MUMBAI: Social media is a way of modern life and babies tend to jam up social networking timelines, often giving grownups a run for their online presence. You see pictures of them soon after they are born, cuddled in their parent’s arms. You see them during their mealtimes, on their potty chair and what they look like in uniform on their first day at school. You also see first time videos of them crawling about in diapers, on holidays, and in swimwear paddling about a pool. Those at the helm of broadcasting such streams of kids and their antics are usually their progenitors.
The safety and ethics of publishing photographs of one’s child on social has always been a tricky issue but given the realities of online predation and the dark web, it seems amplified in a study that will be published on Tuesday. The titled ‘The Age of Consent’ conducted with the participation of 1,000 of children aged one month to 16 years across Mumbai, Delhi and Bangalore, has found in its overall evaluation that most parents are aware of the risks involved in parading images of their children on social media, yet have no qualms in doing so anyway, often without their children’s . Across the country, parents in Mumbai (66.5%) followed by Delhi (61%) and Bangalore (55%) say they have the right to share images of their children online without consulting them first.
If 40.5% of parents post a photo or video of their child at least once a day on their social media accounts, 36% of them post a picture of their child once a week—out of a desire to stay connected with friends and family—highlighting the extent of mass exposure a child is subjected to on the world wide web.
Most parents aren’t oblivious to concerns associated with sharing images of their child online, including pedophilia (16.5%), stalking (32%), kidnapping (43%) and cyber bullying (23%). Despite their worries, as many as 62% of the parents do not consider the need for their child’s consent for the content they post online. What is perhaps more alarming is that 76% of parents even admitted to being aware that these innocent snapshots could land in the wrong hands and someday come back to haunt them or their children.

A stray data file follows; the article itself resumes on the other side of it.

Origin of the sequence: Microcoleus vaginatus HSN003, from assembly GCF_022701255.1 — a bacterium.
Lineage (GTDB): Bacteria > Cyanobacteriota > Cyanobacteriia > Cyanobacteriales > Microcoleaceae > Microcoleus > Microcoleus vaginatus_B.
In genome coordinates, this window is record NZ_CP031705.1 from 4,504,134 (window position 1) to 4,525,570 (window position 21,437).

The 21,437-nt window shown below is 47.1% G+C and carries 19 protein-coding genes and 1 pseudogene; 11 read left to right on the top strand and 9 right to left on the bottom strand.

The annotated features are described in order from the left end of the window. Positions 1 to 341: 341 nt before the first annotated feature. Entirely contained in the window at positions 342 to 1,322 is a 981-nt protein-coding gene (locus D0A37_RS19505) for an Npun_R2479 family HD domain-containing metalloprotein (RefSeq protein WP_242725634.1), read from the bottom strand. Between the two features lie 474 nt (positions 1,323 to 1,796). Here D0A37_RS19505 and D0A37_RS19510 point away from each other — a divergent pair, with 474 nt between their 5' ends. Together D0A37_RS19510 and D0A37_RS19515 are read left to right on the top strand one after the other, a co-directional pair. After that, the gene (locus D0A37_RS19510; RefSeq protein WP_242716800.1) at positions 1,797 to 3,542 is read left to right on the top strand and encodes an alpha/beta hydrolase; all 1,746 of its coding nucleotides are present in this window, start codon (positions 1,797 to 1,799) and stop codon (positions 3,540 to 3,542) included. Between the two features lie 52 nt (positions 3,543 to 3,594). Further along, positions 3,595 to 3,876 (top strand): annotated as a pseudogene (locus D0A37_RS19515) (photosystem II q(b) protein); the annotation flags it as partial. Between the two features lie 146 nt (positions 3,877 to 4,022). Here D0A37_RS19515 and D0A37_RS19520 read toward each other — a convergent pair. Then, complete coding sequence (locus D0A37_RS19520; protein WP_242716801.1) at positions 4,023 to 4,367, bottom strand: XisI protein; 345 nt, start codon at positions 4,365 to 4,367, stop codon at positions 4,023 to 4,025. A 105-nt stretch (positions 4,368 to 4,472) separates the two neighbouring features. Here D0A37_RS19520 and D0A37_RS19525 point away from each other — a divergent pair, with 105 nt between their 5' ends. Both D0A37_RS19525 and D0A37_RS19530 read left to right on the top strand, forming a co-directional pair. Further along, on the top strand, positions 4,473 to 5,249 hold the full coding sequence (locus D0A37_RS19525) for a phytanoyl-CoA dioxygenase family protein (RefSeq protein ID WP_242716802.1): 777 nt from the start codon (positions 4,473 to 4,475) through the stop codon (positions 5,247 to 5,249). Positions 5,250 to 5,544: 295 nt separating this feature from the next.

Mumbai parents, it turns out, are also the most active with 48% a picture of their child on social media at least once a day compared with other metros such as Delhi (38.5%) and Bangalore (31%). Parents from Bangalore (59%) exercise the highest caution and post pictures of their children only from private social media accounts, followed closely by Mumbai (57%) and Delhi (48.5%), states the survey published by McAfee, a device-to-cloud cyber-security company.
Social psychiatrist Harish Shetty says that although parents are increasingly aware of the importance of protecting their children’s digital presence, “it’s more spoken than enacted because most parents believe nothing can go wrong with their child. They have the information but it isn’t integrated into their being.”
He adds: “There’s an overwhelming need among parents today to feel good about every little achievement of their child and bask in that glory as their own enterprise. Also, Indian parents specifically believe their children have no right to their own choices.”
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